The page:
Carmen Neagu, 27, from Essex, suffers from muscle-weakening Charcot-Marie-Tooth (CMT) disease, a rare form of muscular dystrophy.
Ms Neagu only experiences mild symptoms, but she had seen her father become unable to walk unaided in his later years as the progressive condition worsened and she knew there was a high chance she would pass it on to her son.
So she was relieved when she and her husband Gabriel, 31, were selected to be the first couple to receive a new embryo screening treatment called karyomapping at a London clinic.
"I knew I did not want to have a baby and make them go through what my dad used to," said Ms Neagu, according to the Daily Mail.
"I felt if there was an option then I would take it. I happened to be the right person at the right time to have this treatment."
The specialist procedure is able to identify around 200 genetic conditions in embryos including CMT and Down’s Syndrome.
Using the screened embryos the couple then underwent an IVF cycle on the NHS and their son Lucas was born in Southend General Hospital on 19 December 2014, free from CMT and other genetic diseases.
Ms Neagu, a recruitment consultant, said: "Lucas is a very happy baby.
"I will tell him he definitely wasn’t an accident, we wanted him and we did everything to make him just as perfect as he is."
She added: "My dad was very smart but in the last seven years of his life he was rejected from jobs because the condition affected his hands and he couldn’t walk unaided. People would only see him for what he was on the outside.
"I think my dad would be so proud. My mum said to me my dad would have been very happy. All he ever wanted was to be normal."
CMT is the name given to a group of inherited conditions which damage the peripheral nerves in the brain and spinal cord. These nerves control the muscles and relay sensory information from the limbs to the brain.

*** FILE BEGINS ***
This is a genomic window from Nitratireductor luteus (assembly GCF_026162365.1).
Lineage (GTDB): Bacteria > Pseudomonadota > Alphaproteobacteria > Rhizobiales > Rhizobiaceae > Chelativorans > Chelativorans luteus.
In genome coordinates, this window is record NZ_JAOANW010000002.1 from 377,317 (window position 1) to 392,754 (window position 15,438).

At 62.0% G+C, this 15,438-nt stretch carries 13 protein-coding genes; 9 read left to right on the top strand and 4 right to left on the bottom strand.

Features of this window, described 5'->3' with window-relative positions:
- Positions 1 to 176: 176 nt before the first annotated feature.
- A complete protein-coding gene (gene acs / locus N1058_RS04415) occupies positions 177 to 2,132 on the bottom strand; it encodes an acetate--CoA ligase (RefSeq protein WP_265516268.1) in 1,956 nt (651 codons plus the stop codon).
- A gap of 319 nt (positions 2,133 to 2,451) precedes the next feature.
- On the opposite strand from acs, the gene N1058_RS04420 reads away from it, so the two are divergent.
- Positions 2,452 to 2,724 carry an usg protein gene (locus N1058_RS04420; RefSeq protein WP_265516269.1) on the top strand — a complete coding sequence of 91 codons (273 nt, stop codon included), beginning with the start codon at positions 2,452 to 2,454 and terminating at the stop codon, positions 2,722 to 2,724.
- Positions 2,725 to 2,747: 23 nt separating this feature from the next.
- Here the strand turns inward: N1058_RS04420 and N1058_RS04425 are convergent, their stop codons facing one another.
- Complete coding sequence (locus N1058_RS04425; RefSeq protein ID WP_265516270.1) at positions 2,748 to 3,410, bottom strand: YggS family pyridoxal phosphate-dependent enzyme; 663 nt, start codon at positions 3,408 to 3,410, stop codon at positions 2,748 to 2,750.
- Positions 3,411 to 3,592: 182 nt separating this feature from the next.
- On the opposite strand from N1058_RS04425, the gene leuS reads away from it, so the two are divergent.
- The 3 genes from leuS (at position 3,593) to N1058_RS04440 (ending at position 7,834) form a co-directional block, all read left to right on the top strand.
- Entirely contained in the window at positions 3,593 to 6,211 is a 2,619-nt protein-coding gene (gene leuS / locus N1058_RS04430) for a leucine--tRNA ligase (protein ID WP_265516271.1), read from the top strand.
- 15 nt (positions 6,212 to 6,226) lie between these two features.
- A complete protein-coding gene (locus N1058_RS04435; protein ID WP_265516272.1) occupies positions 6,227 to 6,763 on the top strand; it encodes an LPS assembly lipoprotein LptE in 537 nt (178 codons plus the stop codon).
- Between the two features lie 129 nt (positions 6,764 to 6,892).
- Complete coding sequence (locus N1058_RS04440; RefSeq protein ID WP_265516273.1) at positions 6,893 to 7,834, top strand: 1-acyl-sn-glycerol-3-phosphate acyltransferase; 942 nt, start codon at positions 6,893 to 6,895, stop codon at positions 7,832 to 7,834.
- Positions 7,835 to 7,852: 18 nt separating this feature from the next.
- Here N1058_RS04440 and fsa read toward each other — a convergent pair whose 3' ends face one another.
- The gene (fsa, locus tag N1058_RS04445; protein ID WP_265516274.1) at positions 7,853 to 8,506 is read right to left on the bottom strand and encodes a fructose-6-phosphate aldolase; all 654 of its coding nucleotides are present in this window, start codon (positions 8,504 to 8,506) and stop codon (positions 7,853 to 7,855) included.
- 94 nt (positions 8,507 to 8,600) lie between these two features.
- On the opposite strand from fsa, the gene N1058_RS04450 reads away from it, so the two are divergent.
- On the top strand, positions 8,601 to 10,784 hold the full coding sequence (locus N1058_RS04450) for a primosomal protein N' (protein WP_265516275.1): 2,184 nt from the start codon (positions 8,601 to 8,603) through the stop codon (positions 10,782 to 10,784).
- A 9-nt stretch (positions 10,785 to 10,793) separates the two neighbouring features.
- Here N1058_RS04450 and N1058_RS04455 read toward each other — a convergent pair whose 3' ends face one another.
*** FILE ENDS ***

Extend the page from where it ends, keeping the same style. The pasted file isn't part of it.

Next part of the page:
According to the NHS people with CMT may have: muscle weakness in the feet, ankles, legs and hands; an awkward way of walking; highly arched or very flat feet; numbness in the feet, arms and hands.
It is a progressive condition, which means the symptoms get slowly worse, making everyday tasks increasingly difficult.
The Neagus underwent treatment at The Centre For Reproductive And Genetic Health in London.
Paul Serhal, the founder of Centre of Reproductive and Genetic Health, told HuffPost UK Parents: “We were delighted to hear of the safe arrival of the Neagu's baby.
"Six years ago we assisted the conception of the first baby girl to be born free of a genetic marker that would have made her more likely to develop breast cancer, after pre-implantation genetic diagnosis (PGD).
"And now we are very proud to have played a part in the birth of the first baby born free of a genetic disorder due to karyomapping treatment.
"Karyomapping essentially finds a fingerprint that is unique to the chromosome that carries the defective gene. It is then possible to test embryos for this presence of this fingerprint.
“The beauty of this procedure is that you can do it within just three to four weeks. However it is only possible if you can take a blood sample from a living relative with the condition you are screening for.
"If this is not possible alternative methods of PGD are still possible, but will take longer.
"This is groundbreaking techonolgy. It's amazing how far this type of treatment has come in recent years."